“Me, I’m going down kicking and screaming, and I’ll have someone’s eye in my hand.”

You might think this a quote from the pretty lips of Kill Bill’s eye-plucking Bride, Uma Thurman. But no, it’s a vow by Pam Grier, the queen of 1970s “blaxploitation” cinema, as stated in What It Is ... What It Was!; The Black Film Explosion of the ’70s in Words and Pictures.

Grier plays the titular character in Quentin Tarantino’s third film, Jackie Brown. In Kill Bill Vol. 1 and Vol. 2, together Tarantino’s fourth film, the lead character, The Bride, aka The Black Mamba, aka Mommy, aka “The cutest little blond pussy you’ve ever seen,” acts out Grier’s stated vow to pluck out the eyes of those who have violently offended her (one of the Kill Bill Vol. 2’s best scenes is when Thurman snatches Daryl Hannah’s character’s eye out and smashes it gruesomely into the floor). Does this eye-plucking vengeance alone root Kill Bill in blaxploitation cinema? No.

There’s more, like Tarantino’s creation in Kill Bill of the Deadly Viper Assassination Squad, which echoes the band of black, white, brown and yellow she-killers often portrayed in blaxplotation flicks such as Savage Sisters (1974) and She Devils in Chains (1976). And then there’s the use of the standard blaxploitation theme: righteous revenge.

Thurman’s cool, lily-white Bride seems the photographic negative of Grier’s hot, full-bodied mamas in iconic blaxploitation flicks. But Tarantino is an ironist who juxtaposes, twists and expands stock characters and plots into something unique. Plugging his pale bride into a blaxploitation-esque plot is this year’s model of his genius.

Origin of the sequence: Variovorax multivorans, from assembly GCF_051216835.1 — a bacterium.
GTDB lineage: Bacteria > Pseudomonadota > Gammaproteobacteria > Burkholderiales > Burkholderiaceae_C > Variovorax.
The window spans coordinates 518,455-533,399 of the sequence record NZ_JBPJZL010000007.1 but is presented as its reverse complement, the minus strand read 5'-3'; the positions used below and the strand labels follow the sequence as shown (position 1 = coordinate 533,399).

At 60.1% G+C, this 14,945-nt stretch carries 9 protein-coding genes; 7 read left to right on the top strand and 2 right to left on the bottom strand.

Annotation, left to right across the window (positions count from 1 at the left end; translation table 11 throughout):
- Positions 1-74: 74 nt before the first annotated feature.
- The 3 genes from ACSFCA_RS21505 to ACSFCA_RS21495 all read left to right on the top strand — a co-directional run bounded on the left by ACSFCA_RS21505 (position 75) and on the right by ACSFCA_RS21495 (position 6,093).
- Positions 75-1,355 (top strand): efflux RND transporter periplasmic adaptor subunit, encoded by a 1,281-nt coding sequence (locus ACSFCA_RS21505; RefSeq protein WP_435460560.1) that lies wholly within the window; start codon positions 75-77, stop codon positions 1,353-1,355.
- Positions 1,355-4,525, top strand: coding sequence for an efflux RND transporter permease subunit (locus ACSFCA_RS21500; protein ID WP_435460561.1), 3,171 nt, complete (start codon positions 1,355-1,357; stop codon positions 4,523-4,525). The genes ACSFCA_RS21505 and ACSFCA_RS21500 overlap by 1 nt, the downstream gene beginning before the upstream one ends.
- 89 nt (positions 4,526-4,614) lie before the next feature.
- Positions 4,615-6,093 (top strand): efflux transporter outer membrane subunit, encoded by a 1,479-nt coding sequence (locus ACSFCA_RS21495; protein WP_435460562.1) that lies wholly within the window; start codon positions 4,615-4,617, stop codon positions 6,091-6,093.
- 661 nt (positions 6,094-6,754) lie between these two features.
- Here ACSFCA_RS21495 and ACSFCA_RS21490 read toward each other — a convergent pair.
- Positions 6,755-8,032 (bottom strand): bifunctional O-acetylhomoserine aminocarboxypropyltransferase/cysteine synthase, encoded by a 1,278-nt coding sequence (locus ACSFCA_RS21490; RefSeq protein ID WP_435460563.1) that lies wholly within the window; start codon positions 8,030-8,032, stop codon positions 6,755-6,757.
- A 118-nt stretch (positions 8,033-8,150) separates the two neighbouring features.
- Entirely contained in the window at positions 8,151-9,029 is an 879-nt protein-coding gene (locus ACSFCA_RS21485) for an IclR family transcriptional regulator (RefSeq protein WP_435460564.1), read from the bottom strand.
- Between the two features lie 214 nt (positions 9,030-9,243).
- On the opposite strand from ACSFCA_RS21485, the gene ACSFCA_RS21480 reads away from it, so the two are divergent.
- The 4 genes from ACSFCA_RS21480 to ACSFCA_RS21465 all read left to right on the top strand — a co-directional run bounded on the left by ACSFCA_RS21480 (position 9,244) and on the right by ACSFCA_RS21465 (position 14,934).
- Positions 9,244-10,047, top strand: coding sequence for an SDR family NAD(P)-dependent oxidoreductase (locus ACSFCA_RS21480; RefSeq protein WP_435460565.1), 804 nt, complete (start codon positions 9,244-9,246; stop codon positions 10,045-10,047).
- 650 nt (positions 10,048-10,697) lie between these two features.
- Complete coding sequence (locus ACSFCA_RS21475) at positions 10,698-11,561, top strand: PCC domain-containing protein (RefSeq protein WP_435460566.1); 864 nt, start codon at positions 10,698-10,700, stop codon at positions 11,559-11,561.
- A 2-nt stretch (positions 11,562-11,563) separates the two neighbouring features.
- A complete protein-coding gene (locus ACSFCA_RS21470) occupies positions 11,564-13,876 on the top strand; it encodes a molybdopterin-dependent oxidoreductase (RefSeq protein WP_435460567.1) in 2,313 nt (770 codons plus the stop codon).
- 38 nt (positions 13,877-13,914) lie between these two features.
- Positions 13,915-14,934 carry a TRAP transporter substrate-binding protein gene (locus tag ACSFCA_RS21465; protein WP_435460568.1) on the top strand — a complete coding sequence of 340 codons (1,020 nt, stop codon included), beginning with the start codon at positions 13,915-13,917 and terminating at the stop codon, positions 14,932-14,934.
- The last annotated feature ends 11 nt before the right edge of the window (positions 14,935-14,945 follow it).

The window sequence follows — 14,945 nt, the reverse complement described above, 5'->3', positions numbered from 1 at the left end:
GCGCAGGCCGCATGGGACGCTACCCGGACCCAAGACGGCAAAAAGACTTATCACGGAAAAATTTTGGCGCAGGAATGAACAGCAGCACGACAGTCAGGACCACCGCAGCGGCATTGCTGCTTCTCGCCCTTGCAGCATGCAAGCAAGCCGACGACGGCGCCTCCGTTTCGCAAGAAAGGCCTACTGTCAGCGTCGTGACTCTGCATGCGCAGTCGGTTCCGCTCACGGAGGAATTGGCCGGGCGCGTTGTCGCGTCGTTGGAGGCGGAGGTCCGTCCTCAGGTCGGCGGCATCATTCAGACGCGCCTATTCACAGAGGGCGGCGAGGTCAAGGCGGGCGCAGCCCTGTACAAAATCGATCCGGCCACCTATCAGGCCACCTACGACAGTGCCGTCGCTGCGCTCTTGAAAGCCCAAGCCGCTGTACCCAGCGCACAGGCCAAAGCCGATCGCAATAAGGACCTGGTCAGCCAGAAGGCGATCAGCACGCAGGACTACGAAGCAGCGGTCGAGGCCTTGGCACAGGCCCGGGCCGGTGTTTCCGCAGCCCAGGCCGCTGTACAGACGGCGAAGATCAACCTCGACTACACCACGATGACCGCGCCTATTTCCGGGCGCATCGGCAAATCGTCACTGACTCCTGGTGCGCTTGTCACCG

“I think she embodies the human will and spirit to win and heal and survive against all the odds and all the bad things that happen to her. She’s not very good at being a victim,” says Grier of the Jackie Brown character. The description fits The Bride.

David Walker, the editor and publisher of the magazine BadAzz MoFo, says “blaxploitation” was coined by the head of the NAACP’s Hollywood chapter, Junius Griffen, in a 1972 Variety magazine article titled, “NAACP Blasts Super Nigger Trend.”

Super nigger? In What It Is ...What It Was!, actor Samuel L. Jackson, Tarantino’s incarnation of blaxploitation’s iconic Shaft, says of the genre: “The important thing to remember about those films in the ’70s is that it’s our [black America’s] mythology. It’s our kind of Hercules and Homer and all that stuff ... all those people that Pam Grier played are mythological heroes.”

Grier’s Foxy Brown and Richard Roundtree’s Shaft, in other words, are black super- heroes.

In Kill Bill, David Carradine’s Bill offers up an essay on Superman, comparing The Bride to the superhero. In Bill’s analysis, Superman is unique in that he was born a superhero. Clark Kent’s business suit and horn-rimmed glasses are Superman’s costume, his reflection of “regular humans.”

Other superheroes like Batman and Spiderman were regular humans who had superpowers thrust upon them in traumatic events, such as the vicious deaths of Bruce Wayne’s parents and Peter Parker’s radioactive spider bite. They dress up as superheroes, whereas Superman’s powers are his birthright, Bill says.

Like Superman, blaxploitation’s heroes and heroines shed their traditional costumes, the uniforms of black-skinned service, to reveal their true, black power, a power that is shared by a white woman in Thurman’s blaxploitation-style superheroine.


(For another take on the Kill Bill movies, check out arts editor Lisa M. Collins’ article, “Camp worship.”)

James Keith La Croix writes about film for Metro Times. E-mail [email protected].

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